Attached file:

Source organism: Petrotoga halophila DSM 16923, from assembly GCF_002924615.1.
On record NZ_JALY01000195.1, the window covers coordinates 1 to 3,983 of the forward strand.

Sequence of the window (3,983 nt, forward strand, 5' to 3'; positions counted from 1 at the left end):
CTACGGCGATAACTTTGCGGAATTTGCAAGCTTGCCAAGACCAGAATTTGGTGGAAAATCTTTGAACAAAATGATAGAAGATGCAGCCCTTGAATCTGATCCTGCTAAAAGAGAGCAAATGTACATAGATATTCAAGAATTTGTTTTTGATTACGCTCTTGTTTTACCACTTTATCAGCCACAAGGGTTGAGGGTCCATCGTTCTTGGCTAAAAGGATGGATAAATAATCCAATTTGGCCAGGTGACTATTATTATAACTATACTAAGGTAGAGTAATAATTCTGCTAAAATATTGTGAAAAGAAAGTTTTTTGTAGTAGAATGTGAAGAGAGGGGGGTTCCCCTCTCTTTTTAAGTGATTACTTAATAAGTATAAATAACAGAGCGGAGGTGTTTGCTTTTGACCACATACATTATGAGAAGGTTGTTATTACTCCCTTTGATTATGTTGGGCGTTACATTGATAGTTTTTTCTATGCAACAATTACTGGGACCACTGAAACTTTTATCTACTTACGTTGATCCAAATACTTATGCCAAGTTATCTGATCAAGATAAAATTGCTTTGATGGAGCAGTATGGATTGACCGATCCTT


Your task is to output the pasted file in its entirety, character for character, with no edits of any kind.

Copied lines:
Source organism: Petrotoga halophila DSM 16923, from assembly GCF_002924615.1.
On record NZ_JALY01000195.1, the window covers coordinates 1 to 3,983 of the forward strand.

Sequence of the window (3,983 nt, forward strand, 5' to 3'; positions counted from 1 at the left end):
CTACGGCGATAACTTTGCGGAATTTGCAAGCTTGCCAAGACCAGAATTTGGTGGAAAATCTTTGAACAAAATGATAGAAGATGCAGCCCTTGAATCTGATCCTGCTAAAAGAGAGCAAATGTACATAGATATTCAAGAATTTGTTTTTGATTACGCTCTTGTTTTACCACTTTATCAGCCACAAGGGTTGAGGGTCCATCGTTCTTGGCTAAAAGGATGGATAAATAATCCAATTTGGCCAGGTGACTATTATTATAACTATACTAAGGTAGAGTAATAATTCTGCTAAAATATTGTGAAAAGAAAGTTTTTTGTAGTAGAATGTGAAGAGAGGGGGGTTCCCCTCTCTTTTTAAGTGATTACTTAATAAGTATAAATAACAGAGCGGAGGTGTTTGCTTTTGACCACATACATTATGAGAAGGTTGTTATTACTCCCTTTGATTATGTTGGGCGTTACATTGATAGTTTTTTCTATGCAACAATTACTGGGACCACTGAAACTTTTATCTACTTACGTTGATCCAAATACTTATGCCAAGTTATCTGATCAAGATAAAATTGCTTTGATGGAGCAGTATGGATTGACCGATCCTT